Response to Winter Precipitation in Ring-Width Chronologies of Pinus Sylvestris L. from the Northwestern Siberian Plain, Russia
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CitationThomsen, G. 2001. Response to winter precipitation in ring-width chronologies of Pinus sylvestris L. from the northwestern Siberian Plain, Russia. Tree-Ring Research 57(1):15-29.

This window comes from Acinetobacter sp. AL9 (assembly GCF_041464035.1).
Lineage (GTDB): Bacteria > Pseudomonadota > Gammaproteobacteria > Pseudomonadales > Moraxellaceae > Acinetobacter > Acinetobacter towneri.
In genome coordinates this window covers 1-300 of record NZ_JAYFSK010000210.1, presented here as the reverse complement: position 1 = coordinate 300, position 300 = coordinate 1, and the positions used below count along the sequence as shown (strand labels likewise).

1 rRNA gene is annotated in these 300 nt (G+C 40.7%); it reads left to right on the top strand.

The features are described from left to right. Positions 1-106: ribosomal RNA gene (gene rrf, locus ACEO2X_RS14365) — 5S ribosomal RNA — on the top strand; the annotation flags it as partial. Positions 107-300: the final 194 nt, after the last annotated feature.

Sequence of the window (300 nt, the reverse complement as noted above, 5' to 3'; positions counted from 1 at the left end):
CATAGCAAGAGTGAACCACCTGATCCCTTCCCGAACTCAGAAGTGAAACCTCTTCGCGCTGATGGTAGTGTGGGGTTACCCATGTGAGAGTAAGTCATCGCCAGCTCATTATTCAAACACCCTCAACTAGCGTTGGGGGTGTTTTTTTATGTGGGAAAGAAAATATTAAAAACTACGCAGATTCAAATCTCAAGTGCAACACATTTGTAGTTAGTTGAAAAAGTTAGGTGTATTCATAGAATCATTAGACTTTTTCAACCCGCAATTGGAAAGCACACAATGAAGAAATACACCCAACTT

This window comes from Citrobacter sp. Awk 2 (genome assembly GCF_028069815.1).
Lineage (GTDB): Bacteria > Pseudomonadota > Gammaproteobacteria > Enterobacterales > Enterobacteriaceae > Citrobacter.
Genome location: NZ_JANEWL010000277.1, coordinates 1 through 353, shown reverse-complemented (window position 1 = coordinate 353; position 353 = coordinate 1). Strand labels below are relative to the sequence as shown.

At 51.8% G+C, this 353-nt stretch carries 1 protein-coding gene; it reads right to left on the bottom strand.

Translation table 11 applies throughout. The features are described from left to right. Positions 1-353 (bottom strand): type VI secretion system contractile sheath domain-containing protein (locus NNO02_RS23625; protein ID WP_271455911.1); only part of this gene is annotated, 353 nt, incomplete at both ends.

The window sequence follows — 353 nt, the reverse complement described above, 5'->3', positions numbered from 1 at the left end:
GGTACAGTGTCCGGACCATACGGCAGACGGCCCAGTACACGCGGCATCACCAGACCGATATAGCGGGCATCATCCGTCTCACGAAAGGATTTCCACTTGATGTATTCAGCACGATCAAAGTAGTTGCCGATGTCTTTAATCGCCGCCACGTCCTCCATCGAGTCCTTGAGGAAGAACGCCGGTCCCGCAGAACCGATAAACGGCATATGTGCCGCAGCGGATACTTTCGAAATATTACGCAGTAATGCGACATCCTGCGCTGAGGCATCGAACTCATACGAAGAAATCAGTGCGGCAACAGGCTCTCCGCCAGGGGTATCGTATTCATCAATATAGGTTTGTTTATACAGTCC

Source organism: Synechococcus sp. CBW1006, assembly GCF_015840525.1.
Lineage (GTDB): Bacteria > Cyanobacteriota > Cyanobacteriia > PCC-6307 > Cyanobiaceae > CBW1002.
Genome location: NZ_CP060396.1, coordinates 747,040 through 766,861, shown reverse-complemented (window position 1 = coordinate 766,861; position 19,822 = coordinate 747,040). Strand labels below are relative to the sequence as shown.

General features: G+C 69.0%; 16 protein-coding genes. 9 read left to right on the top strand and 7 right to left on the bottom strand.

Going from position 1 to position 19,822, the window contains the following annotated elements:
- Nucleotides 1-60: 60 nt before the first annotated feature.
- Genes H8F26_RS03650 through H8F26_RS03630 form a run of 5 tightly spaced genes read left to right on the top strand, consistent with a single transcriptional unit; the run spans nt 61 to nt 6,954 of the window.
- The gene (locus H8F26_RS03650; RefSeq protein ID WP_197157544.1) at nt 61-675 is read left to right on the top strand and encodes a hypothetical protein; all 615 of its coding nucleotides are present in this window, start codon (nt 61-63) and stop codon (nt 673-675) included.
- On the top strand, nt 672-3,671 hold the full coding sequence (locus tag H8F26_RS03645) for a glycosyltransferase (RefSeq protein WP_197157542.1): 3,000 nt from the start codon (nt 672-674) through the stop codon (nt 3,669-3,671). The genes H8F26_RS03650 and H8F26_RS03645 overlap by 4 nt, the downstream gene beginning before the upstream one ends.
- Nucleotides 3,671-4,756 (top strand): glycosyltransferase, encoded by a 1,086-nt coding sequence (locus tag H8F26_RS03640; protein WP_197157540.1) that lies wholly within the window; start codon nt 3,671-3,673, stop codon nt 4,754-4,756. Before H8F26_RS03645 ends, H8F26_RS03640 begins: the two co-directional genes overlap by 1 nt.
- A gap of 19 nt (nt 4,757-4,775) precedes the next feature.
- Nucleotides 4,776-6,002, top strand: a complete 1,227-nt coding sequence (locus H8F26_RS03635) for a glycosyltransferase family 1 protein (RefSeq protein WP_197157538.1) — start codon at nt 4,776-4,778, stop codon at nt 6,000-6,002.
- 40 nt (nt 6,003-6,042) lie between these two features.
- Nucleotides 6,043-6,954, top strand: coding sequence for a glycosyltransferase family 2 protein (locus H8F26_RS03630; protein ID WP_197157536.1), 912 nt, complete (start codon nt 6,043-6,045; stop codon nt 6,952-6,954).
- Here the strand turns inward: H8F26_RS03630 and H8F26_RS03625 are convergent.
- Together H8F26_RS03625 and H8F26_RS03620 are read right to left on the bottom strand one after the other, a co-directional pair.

AbstractSix mean ring-width tree-ring chronologies were constructed for living Scots pine (Pious sylvestris L.), growing near the species' upper and northern limits in the area between the Ob River and the subpolar Ural Mountains in Russia. All ring-width series were standardized by fitting cubic smoothing splines and chronologies were constructed as biweight robust means. The six chronologies ranged from 181 to 276 years in length. Response function analysis showed all chronologies to have negative responses to winter precipitation. Most chronologies also showed positive, but relatively low responses to temperatures of the current and previous summer. Total October-May precipitation was reconstructed back to A.D. 1843 using the lagged and unlagged chronologies as candidate predictors. In addition to reflecting an unstable and time-varying growth-climate link, moderate verification results may partly be due to problems with short verification periods. The reconstruction contains almost equal amounts of high-frequency (<8 years) and low-frequency ( >8 years) variations, among them a significant 30-year variation. The precipitation signal may add an important aspect to reconstructing paleoclimatic fluctuations in the northern hemisphere. Continuing work with the Scots pine from this area depends on improving the quality of a precipitation reconstruction and finding older living and subfossil wood.